Gear
    Excellent point, Gear. Thanks for bringing that up!

    I have submitted the thread for 'sticky' status and hope it will be moved to that section.

  6. #6
    Boolit Master
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    Thanks for the informative write up. I've never attempted to recycle old primers but that seems to be a viable plan.
    "Investment" is the new "Throw money at it!"

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  7. #7
    Boolit Master

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    Thanks for the thread. The only thing in reloading I find more interesting than DIY primers is DIY smokeless powder.

    If they make it a "sticky" and it's ok with the "powers that be" I'll post some DIY mixes I've tested somewhat that are the same as some of the old commercial mixes. These are of the corrosive type.

    Also, from time to time I could post the results of pressure testing/fps testing of DIY vs factory. And some simple non-corrosive mixes that I can't currently test. And maybe some non-corrosive mixes that I can test that aren't of a commercial value or the patent has expired.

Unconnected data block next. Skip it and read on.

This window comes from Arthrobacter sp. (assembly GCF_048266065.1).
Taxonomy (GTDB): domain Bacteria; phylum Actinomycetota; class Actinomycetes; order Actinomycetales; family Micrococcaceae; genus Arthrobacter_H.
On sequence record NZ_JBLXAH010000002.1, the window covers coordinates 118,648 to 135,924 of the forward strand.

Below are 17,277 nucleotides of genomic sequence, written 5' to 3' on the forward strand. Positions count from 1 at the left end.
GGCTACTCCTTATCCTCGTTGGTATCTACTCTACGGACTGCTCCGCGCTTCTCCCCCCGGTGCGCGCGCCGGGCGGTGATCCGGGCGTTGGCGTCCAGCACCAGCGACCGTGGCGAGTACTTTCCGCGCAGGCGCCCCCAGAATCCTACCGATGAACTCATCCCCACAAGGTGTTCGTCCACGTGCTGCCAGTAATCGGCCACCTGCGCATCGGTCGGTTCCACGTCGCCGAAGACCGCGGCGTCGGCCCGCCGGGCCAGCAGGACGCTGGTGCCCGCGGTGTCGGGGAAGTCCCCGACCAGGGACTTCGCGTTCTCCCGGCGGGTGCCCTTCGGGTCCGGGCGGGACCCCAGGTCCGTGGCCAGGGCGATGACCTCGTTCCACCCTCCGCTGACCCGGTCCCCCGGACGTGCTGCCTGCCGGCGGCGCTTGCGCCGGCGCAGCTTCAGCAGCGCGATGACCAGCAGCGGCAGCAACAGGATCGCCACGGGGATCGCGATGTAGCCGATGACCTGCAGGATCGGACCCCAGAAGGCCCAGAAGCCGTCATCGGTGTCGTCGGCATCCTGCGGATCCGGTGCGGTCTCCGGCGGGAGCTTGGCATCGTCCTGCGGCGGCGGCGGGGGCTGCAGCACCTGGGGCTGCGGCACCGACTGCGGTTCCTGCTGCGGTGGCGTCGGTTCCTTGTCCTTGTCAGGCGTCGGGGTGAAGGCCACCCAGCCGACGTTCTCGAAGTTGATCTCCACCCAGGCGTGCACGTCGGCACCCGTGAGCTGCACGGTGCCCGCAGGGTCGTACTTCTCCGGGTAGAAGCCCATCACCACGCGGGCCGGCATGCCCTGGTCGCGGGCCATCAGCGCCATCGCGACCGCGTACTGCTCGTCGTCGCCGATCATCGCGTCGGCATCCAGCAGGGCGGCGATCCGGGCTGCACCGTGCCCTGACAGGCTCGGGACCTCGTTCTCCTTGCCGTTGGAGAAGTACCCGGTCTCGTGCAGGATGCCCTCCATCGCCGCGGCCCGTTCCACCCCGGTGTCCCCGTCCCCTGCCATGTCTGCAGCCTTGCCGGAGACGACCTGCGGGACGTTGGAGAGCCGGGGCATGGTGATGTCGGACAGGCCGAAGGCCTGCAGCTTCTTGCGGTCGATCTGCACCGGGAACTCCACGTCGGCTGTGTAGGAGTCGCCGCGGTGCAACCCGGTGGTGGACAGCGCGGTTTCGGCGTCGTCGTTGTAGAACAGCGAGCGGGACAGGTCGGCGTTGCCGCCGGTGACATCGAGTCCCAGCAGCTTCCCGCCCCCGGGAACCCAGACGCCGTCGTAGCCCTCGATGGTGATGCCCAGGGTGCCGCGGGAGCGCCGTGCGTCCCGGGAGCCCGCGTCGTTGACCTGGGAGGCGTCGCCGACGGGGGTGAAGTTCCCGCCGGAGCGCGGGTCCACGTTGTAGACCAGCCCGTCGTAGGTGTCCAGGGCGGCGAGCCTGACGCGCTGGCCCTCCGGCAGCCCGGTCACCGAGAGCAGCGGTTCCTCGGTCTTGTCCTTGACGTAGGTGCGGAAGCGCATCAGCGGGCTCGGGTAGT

IMO, if one is going to do much of this they should make a primer plate. Basically just a 0.1 inch thick piece of metal with a hole drilled into the that is about 0.001 larger in diameter than the cup.

  8. #8
    Boolit Master

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    FWIW and I got this from another forum member. When using some brands of toy caps, you may have better result by adding a little power(BP for example) to the cup when using a hard to ignite powder(etc).

  9. #9
    Boolit Buddy Bulltipper's Avatar
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    Nice to know! Good show with the pic's and instructions!!
    "These are not hi-capacity magazines, these are standard capacity magazines. High capacity is belt fed from the can."

  10. #10
    Boolit Grand Master
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    Thanks for the compliments, fellas.

  11. #11
    Boolit Master uscra112's Avatar
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    Where the heck can you buy roll caps these days ? I haven't seen 'em in many, many years.
    Eleutheromaniac

  12. #12
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    Quote Originally Posted by uscra112 View Post
    Where the heck can you buy roll caps these days ? I haven't seen 'em in many, many years.
    That's what I was thinking...

    We used to take whole boxes of them and smash them with a bowling ball size rock. They made quite a boom, and would often catch fire!